And that's when we discovered everything had, indeed, changed.
The offseason that followed began almost immediately. Within days of the end of the World Series, the Sox signalled their willingness to restructure themselves by placing Manny Ramirez on irrevocable waivers, willing to let him go for nothing in order to gain more financial flexibility for moves they hoped to make . . . moves like the acquisition of Alex Rodriguez from the Texas Rangers, a months-long dance that eventually proved unsuccessful. (Or perhaps it was successful, considering how the future unfolded.) They solved their bullpen issues by swooping in and signing Keith Foulke at the beginning of free agency. The message couldn't have been more clear: You may have won the battle, but we're not letting this failure paralyze us. The war rages on. It was a message never before heard from these executive offices.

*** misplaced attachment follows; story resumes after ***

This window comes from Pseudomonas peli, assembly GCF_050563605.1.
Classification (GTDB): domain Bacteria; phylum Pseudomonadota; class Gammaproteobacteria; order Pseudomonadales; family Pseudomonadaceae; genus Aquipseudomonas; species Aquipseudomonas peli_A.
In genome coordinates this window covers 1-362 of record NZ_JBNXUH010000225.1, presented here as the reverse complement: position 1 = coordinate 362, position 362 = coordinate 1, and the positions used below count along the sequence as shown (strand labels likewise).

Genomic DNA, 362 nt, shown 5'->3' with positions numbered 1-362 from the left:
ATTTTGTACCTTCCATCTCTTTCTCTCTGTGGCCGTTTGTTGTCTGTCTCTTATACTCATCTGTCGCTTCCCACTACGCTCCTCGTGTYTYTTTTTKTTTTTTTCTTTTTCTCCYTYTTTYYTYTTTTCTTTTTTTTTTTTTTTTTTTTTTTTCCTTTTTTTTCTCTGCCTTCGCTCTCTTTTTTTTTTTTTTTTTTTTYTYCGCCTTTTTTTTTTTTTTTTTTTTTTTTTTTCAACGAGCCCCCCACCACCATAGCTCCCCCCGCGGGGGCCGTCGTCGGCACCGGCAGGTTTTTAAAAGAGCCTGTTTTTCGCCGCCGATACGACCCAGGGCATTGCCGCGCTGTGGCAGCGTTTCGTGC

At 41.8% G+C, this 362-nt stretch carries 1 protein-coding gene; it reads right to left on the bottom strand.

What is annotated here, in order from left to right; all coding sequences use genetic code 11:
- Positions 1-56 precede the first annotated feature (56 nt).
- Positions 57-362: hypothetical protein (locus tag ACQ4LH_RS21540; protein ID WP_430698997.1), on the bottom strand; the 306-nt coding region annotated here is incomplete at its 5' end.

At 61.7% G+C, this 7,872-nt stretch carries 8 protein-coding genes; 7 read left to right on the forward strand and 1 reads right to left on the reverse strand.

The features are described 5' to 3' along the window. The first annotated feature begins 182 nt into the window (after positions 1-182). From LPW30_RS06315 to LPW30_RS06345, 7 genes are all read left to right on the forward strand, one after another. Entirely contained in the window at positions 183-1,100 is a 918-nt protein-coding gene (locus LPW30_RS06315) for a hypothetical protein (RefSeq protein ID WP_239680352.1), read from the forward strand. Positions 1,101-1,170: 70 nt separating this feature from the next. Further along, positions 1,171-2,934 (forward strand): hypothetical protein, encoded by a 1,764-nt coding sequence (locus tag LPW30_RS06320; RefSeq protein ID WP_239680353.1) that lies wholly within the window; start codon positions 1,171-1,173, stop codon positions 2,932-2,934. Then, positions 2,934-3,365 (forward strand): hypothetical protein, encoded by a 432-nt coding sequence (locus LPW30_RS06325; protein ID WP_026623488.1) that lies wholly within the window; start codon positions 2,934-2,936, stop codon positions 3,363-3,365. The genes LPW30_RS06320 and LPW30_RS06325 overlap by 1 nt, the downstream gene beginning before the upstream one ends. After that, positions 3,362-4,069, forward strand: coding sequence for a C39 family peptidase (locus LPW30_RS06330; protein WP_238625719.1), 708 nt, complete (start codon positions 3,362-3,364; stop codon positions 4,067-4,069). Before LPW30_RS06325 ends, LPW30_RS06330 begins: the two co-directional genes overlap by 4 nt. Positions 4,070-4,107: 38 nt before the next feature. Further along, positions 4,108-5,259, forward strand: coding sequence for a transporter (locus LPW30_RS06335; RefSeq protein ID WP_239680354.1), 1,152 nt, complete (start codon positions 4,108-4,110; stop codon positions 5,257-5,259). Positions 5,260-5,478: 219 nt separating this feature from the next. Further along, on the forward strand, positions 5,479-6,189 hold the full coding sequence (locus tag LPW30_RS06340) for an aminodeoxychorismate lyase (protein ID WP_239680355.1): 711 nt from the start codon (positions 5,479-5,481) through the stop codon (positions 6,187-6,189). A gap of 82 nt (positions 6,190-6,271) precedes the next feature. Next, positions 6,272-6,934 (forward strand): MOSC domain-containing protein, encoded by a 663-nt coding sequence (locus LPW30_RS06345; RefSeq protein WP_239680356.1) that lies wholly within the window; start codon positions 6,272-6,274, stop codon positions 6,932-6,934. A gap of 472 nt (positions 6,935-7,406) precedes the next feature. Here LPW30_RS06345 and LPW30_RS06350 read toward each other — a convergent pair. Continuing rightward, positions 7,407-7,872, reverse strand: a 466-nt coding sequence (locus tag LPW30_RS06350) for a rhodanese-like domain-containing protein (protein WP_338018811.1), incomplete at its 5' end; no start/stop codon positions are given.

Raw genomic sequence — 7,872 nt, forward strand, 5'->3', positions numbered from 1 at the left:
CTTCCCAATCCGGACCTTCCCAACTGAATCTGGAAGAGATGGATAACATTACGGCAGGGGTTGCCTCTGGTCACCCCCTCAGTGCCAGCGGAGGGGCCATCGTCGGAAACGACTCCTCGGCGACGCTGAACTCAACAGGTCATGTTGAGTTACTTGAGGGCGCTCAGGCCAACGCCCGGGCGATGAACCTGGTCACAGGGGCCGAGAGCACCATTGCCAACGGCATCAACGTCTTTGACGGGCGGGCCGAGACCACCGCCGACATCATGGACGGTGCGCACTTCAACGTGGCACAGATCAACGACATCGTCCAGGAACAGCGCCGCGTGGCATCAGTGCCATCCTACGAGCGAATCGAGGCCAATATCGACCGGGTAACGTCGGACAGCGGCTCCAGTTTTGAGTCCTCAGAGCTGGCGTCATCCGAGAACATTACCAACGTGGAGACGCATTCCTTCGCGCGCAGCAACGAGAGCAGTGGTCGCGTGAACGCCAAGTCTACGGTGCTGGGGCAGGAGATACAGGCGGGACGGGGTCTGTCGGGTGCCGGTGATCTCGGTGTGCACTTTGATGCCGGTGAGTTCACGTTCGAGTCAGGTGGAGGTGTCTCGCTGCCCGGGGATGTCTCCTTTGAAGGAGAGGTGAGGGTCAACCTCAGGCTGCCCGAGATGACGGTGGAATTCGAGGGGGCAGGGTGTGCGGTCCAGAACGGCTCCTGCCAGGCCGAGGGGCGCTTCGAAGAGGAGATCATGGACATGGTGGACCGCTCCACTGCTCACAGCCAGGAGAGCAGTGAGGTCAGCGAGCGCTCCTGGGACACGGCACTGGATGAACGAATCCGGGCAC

It was all encapsulated in Schilling.
Understand, Schilling wanted no part of the Red Sox. A flyball pitcher, he felt he was unsuited to Fenway Park. He wasn't crazy about the team's history. He didn't think they could pay him enough. And the Yankees had signalled their interest, which intrigued him.